"ES-Select is an educational and decision-support tool for deployment of energy storage on the power grid," said Ali Nourai, executive consultant for DNV-KEMA, and co-developer of ES-Select. "It has been created for public use to promote the understanding of storage technologies and the benefits they offer when applied on the electric grid."
The tool aids decisions about what storage technologies would work best in a given situation. For example, if a business pays more for electricity during the day than at night, the owner could use the tool to quickly evaluate several energy storage options to determine the cost-benefit of buying lower-cost electricity at night and storing it for use during the day.
Users can input the application they are interested in, as well as such parameters as energy costs and discount rates. The program produces a list of storage technologies and their predicted benefits and associated costs. ES-Select aggregates all of the inputs and assumptions -- monetary value for an application, technology costs, performance characteristics and operation and maintenance costs -- and quickly spits out recommended options.
Rather than basing decisions on a single factor such as capital cost, ES-Select assesses how an energy storage technology performs while addressing uncertainties in application value, storage cost, cycle life, efficiency, discharge duration and other parameters.
"With funding from DOE's Energy Storage Program, Sandia has worked with KEMA to develop a user friendly, freely accessible tool to evaluate potential applications of energy storage," said Gyuk. "We hope that this tool will contribute to the widespread adoption of storage on the grid."
ES-Select should benefit utilities, independent power producers, industrial and commercial enterprises, regulators, lawmakers and the public, including those doing research on energy storage. "We've already had a lot of people asking about this program, and we know many are anxious to use it," said Bhatnagar. "I think this will encourage those who might not have considered energy storage before to think more seriously about it and evaluate its potential as a viable option."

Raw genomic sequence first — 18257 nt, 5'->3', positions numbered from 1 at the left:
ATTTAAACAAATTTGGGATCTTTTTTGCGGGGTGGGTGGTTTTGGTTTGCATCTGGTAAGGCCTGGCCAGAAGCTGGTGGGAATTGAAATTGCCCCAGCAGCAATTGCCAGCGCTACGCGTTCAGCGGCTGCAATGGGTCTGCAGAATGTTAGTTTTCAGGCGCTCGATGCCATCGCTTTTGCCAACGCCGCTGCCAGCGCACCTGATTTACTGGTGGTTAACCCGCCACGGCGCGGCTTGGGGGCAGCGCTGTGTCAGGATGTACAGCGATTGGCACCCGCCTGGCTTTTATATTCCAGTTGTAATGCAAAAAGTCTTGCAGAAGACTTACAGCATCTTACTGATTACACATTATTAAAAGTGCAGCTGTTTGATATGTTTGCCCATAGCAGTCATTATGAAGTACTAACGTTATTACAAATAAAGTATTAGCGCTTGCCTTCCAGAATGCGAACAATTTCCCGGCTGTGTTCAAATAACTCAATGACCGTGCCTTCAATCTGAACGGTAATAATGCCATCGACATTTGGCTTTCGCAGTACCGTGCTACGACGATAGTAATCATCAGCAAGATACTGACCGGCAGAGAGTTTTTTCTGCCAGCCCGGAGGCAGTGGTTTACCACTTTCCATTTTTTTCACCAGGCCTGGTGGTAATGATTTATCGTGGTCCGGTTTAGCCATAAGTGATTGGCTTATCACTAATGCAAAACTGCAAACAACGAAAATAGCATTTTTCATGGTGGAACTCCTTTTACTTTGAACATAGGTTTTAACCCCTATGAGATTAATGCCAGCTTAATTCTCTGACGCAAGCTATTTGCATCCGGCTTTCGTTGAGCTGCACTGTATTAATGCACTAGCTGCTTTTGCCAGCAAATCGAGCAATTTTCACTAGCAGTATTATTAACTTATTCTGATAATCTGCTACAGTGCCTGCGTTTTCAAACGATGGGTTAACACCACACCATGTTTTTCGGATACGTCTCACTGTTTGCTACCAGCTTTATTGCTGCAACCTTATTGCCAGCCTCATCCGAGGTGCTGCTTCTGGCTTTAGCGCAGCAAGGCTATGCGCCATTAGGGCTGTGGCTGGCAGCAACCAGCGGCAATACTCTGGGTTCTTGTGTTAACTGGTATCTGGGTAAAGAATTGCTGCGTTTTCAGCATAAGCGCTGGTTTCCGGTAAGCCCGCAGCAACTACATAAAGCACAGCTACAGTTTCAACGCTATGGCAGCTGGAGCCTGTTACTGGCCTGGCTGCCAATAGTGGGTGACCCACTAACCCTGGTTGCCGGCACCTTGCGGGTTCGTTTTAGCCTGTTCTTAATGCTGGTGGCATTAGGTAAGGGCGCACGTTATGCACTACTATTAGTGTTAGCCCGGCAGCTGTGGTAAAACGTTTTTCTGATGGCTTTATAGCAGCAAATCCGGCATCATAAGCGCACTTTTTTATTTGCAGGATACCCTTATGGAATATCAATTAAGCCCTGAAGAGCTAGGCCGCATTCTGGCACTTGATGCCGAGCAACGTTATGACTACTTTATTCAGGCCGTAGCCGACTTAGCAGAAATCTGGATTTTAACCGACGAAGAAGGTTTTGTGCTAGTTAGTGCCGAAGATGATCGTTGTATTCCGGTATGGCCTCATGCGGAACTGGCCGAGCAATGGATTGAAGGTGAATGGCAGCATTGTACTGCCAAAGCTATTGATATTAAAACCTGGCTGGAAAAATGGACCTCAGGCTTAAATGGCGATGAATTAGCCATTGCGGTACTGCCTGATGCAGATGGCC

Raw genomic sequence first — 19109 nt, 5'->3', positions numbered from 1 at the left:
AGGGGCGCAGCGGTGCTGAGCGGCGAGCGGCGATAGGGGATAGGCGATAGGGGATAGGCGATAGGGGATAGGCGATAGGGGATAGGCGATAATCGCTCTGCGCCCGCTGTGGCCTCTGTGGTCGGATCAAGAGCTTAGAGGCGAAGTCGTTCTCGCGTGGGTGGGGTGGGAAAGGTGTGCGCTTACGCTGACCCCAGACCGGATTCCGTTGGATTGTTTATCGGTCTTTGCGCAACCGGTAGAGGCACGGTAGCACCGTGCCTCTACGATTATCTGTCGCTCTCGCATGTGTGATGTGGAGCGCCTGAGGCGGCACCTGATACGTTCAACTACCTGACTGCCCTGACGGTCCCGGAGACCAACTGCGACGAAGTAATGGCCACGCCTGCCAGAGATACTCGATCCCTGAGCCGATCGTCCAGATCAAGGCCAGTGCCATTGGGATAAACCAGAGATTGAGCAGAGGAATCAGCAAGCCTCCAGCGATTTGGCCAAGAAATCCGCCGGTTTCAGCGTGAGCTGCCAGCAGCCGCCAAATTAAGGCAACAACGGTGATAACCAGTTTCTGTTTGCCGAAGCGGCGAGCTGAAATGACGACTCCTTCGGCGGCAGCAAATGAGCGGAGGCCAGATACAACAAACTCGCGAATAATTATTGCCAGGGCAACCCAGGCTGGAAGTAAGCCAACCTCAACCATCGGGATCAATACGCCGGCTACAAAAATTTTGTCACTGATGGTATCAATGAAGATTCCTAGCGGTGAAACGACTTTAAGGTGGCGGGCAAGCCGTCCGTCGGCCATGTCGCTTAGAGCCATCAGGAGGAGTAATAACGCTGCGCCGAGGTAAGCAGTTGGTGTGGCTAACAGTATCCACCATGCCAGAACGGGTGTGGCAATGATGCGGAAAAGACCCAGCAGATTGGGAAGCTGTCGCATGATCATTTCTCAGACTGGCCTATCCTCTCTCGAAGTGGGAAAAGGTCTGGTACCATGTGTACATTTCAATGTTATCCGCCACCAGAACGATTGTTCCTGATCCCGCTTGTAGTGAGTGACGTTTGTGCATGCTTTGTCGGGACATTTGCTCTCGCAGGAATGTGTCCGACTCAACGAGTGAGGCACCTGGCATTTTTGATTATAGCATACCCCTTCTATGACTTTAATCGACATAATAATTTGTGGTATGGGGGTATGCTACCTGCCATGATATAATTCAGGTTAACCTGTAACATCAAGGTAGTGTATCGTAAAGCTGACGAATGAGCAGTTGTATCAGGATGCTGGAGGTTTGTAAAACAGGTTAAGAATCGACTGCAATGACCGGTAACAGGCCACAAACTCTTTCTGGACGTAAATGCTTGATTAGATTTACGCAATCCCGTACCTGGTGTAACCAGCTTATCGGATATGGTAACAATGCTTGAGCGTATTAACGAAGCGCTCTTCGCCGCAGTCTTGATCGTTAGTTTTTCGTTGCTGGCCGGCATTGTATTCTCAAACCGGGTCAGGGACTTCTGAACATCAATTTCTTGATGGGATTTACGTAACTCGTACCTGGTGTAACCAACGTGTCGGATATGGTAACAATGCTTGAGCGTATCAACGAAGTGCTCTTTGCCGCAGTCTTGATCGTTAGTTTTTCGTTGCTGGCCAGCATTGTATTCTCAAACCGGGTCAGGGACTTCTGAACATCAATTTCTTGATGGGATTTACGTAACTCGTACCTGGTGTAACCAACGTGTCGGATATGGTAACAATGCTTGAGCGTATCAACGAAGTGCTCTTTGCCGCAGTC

A beta version of the online DOE Energy Storage Database has been released for public use, providing free, up-to-date information on grid-connected energy storage projects and relevant state and federal policies.
Projects and policies can be searched based on a number of criteria, including power rating, ownership model, and grid interconnection. The information from the database can be exported to Excel or PDF.
All project and policy information in the database is vetted through third-party verification. The database was developed to contribute to the rapid development and deployment of energy storage technologies.
Sandia researchers have developed a new family of liquid salt electrolytes, known as MetILs, that could lead to batteries able to cost-effectively store three times more energy than today's batteries. The research, published in Dalton Transactions, might lead to devices that can help economically and reliably incorporate large-scale intermittent renewable energy sources, like solar and wind, into the nation's electric grid.
The grid was designed for steady power sources, making fluctuating electricity from intermittent renewable energy difficult to accommodate. Better energy storage techniques help even out the flow of such fluctuating sources, and Sandia researchers are studying new ways to develop a more flexible, cost-effective and reliable electric grid with improved energy storage.
To view the full story, visit the Sandia Labs News Releases web site.